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  • The alliance between Owen Roe and Ormonde had been opposed by Phelim O'Neill, who after his kinsman's death expected to be restored to his former position of command.

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  • Phelim married a daughter of the marquis of Huntly, by whom he had a son Gordon O'Neill, who was member of parliament for Tyrone in 1689; fought for the king at the siege of Derry and at the battles of Aughrim and the 1 See W.

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  • Daniel O'Neill (c. 1612-1664), son of Conn MacNeill MacFagartach O'Neill, a member of the Clanaboy branch of the family, whose wife was a sister of Owen Roe, was prominent in the Civil Wars.

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  • He then went to Ireland to negotiate between Ormonde and his uncle, Owen Roe O'Neill.

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  • Released in 1652 on the representation of the Spanish ambassador that O'Neill was a Spanish subject, he repaired to Spain, whence he wrote to Charles II.

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  • Neill Mor's great-greatgrandson, Henry O'Neill, was created baronet of Killeleagh in 1666.

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  • His son, Sir Neill O'Neill fought for James II.

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  • Through an elder line from Neill Mor was descended Brian Mac Phelim O'Neill, who was treacherously seized in 1573 by the earl of Essex, whom he was hospitably entertaining, and executed together with his wife and brother, some two hundred of his clan being at the same time massacred by the orders of Essex.

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  • But John O'Neill (1740-1798), who represented Randalstown in the Irish parliament 1761-1783, and the county of Antrim from the latter year till his death, took an active part in debate on the popular side, being a strong supporter of Catholic emancipation.

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  • In 1793 he was raised to the peerage of Ireland as Baron O'Neill of Shane's Castle, and in 1795 was created a viscount.

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  • In defending the town of Antrim against the rebels in 1798 O'Neill received wounds from which he died on the 18th of June, being succeeded as Viscount O'Neill by his son Charles Henry St John (1779-1841), who in 1800 was created Earl O'Neill.

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  • Dying unmarried, when the earldom therefore became extinct, Charles was succeeded as Viscount O'Neill by his brother John Bruce Richard (1780-1855), a general in the British army; on whose death without issue in 1855 the male line in the United Kingdom became extinct.

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  • 1721), eldest son of John O'Neill of Shane's Castle.

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  • Gilbert, History of the Viceroys of Ireland (Dublin, 1865), and, especially for Owen Roe O'Neill, Contemporary History of Affairs in Ireland, 1641-1652 (Irish Archaeol.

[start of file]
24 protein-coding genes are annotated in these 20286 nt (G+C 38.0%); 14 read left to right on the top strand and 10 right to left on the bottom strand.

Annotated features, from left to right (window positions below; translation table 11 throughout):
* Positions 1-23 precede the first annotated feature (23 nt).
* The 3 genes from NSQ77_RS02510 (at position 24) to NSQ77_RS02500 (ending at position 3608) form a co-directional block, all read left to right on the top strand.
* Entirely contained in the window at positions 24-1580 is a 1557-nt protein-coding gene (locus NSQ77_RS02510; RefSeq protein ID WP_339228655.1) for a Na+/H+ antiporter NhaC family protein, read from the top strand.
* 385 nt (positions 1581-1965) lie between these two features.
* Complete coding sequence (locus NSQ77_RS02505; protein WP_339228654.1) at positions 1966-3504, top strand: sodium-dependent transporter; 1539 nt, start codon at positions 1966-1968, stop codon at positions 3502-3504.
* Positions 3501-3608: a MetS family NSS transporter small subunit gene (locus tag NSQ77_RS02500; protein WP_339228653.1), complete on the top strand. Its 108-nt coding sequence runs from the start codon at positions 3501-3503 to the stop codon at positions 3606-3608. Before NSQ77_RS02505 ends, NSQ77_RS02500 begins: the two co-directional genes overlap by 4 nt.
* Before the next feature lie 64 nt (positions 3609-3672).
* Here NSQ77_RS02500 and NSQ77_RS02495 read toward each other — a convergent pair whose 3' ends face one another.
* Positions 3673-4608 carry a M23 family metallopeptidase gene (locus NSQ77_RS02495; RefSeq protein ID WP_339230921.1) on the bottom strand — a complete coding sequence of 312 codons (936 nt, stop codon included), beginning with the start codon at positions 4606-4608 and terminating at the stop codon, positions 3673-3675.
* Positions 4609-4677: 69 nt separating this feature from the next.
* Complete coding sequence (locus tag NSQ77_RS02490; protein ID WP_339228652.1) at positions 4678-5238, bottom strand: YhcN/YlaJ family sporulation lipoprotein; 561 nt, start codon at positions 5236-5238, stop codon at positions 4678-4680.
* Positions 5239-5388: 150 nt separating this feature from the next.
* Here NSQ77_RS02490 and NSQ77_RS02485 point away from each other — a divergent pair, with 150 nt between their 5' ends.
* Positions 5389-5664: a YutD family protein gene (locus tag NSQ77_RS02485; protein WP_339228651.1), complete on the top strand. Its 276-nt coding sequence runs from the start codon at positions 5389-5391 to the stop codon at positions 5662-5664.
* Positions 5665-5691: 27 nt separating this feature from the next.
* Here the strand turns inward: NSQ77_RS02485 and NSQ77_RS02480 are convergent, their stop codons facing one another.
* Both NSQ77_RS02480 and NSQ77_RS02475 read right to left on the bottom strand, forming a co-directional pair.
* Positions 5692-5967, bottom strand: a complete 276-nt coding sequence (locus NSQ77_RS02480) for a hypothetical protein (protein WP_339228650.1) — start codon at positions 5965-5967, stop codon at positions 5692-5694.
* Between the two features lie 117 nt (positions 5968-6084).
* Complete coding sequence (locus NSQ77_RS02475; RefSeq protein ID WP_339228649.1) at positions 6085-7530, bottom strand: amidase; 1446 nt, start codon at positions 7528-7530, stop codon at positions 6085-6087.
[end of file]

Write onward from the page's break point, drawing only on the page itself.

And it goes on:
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  • Taylor, Owen Roe O'Neill (London, 1896); John Mitchell, Life and Times of Hugh, Earl of Tyrone, with an Account of his Predecessors, Con, Shane, Turlough (Dublin, 1846); L.

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  • For the O'Neills of the 18th century, and especially the 1st Viscount O'Neill, see The Charlemont Papers, and F.

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  • Eliza O'neill >>

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  • In 1286 Richard ravaged and subdued Connaught, and deposed Bryan O'Neill as chief native king, substituting a nominee of his own.

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  • The 4th earl (1601-1635) distinguished himself on the English side in O'Neill's rebellion and afterwards, and obtained the English earldom of St Albans in 1628, his son Ulick receiving further the Irish marquessate of Clanricarde (1646).

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  • Lieutenant O'Neill, British consul at Mozambique, writing in 1880, fixed at about 3000 the number then annually exported from the coast between the rivers Rovuma and Zambesi.

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  • At Newtonbreda, overlooking the Lagan, was the palace of Con O'Neill, whose sept was exterminated by Deputy Mountjoy in the reign of Queen Elizabeth.

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  • About the beginning of the 16th century, Belfast is described as a town and fortress, but it was in reality a mere fishing village in the hands of the house of O'Neill.

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  • The O'Neills, always opposed to the English, had forfeited every baronial right; but in 1552 Hugh O'Neill of Clandeboye promised allegiance to the reigning monarch, and obtained the castle of Carrickfergus, the town and fortress of Belfast, and all the surrounding lands.

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  • The turbulent successors of O'Neill having been routed by the English, the town and fortress were obtained by grant dated the 16th of November 1571 by Sir Thomas Smith, a favourite of Queen Elizabeth, but were afterwards forfeited by him to the lord deputy Sir Arthur Chichester, who, in 1612, was created Baron Chichester of Belfast.